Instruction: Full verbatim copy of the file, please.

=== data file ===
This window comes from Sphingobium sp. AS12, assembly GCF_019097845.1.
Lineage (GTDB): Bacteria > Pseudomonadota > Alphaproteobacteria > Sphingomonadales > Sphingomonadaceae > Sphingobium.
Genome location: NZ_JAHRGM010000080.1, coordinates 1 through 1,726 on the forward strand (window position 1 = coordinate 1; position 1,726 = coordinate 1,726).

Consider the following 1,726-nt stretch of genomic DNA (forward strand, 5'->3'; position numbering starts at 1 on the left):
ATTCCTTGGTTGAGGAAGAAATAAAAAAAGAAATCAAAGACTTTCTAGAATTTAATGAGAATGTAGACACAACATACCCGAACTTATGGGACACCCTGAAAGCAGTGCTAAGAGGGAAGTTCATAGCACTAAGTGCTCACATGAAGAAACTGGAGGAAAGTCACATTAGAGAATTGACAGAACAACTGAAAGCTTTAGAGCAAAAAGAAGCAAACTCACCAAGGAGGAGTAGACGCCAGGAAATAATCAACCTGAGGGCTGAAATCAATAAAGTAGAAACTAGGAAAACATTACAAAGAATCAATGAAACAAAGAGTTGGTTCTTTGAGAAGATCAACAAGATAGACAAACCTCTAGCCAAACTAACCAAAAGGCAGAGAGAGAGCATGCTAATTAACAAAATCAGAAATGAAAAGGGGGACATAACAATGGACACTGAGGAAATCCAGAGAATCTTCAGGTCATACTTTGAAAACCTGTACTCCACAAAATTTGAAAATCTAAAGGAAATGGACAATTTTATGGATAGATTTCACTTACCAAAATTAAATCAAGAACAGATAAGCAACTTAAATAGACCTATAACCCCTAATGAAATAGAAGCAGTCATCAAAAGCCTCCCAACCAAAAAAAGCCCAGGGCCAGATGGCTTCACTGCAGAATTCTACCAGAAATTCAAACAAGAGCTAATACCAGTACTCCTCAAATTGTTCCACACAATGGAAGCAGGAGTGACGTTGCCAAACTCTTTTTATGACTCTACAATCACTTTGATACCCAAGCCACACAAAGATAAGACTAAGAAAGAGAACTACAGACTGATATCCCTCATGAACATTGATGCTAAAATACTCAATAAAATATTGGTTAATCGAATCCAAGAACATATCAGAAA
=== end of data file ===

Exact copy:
This window comes from Sphingobium sp. AS12, assembly GCF_019097845.1.
Lineage (GTDB): Bacteria > Pseudomonadota > Alphaproteobacteria > Sphingomonadales > Sphingomonadaceae > Sphingobium.
Genome location: NZ_JAHRGM010000080.1, coordinates 1 through 1,726 on the forward strand (window position 1 = coordinate 1; position 1,726 = coordinate 1,726).

Consider the following 1,726-nt stretch of genomic DNA (forward strand, 5'->3'; position numbering starts at 1 on the left):
ATTCCTTGGTTGAGGAAGAAATAAAAAAAGAAATCAAAGACTTTCTAGAATTTAATGAGAATGTAGACACAACATACCCGAACTTATGGGACACCCTGAAAGCAGTGCTAAGAGGGAAGTTCATAGCACTAAGTGCTCACATGAAGAAACTGGAGGAAAGTCACATTAGAGAATTGACAGAACAACTGAAAGCTTTAGAGCAAAAAGAAGCAAACTCACCAAGGAGGAGTAGACGCCAGGAAATAATCAACCTGAGGGCTGAAATCAATAAAGTAGAAACTAGGAAAACATTACAAAGAATCAATGAAACAAAGAGTTGGTTCTTTGAGAAGATCAACAAGATAGACAAACCTCTAGCCAAACTAACCAAAAGGCAGAGAGAGAGCATGCTAATTAACAAAATCAGAAATGAAAAGGGGGACATAACAATGGACACTGAGGAAATCCAGAGAATCTTCAGGTCATACTTTGAAAACCTGTACTCCACAAAATTTGAAAATCTAAAGGAAATGGACAATTTTATGGATAGATTTCACTTACCAAAATTAAATCAAGAACAGATAAGCAACTTAAATAGACCTATAACCCCTAATGAAATAGAAGCAGTCATCAAAAGCCTCCCAACCAAAAAAAGCCCAGGGCCAGATGGCTTCACTGCAGAATTCTACCAGAAATTCAAACAAGAGCTAATACCAGTACTCCTCAAATTGTTCCACACAATGGAAGCAGGAGTGACGTTGCCAAACTCTTTTTATGACTCTACAATCACTTTGATACCCAAGCCACACAAAGATAAGACTAAGAAAGAGAACTACAGACTGATATCCCTCATGAACATTGATGCTAAAATACTCAATAAAATATTGGTTAATCGAATCCAAGAACATATCAGAAA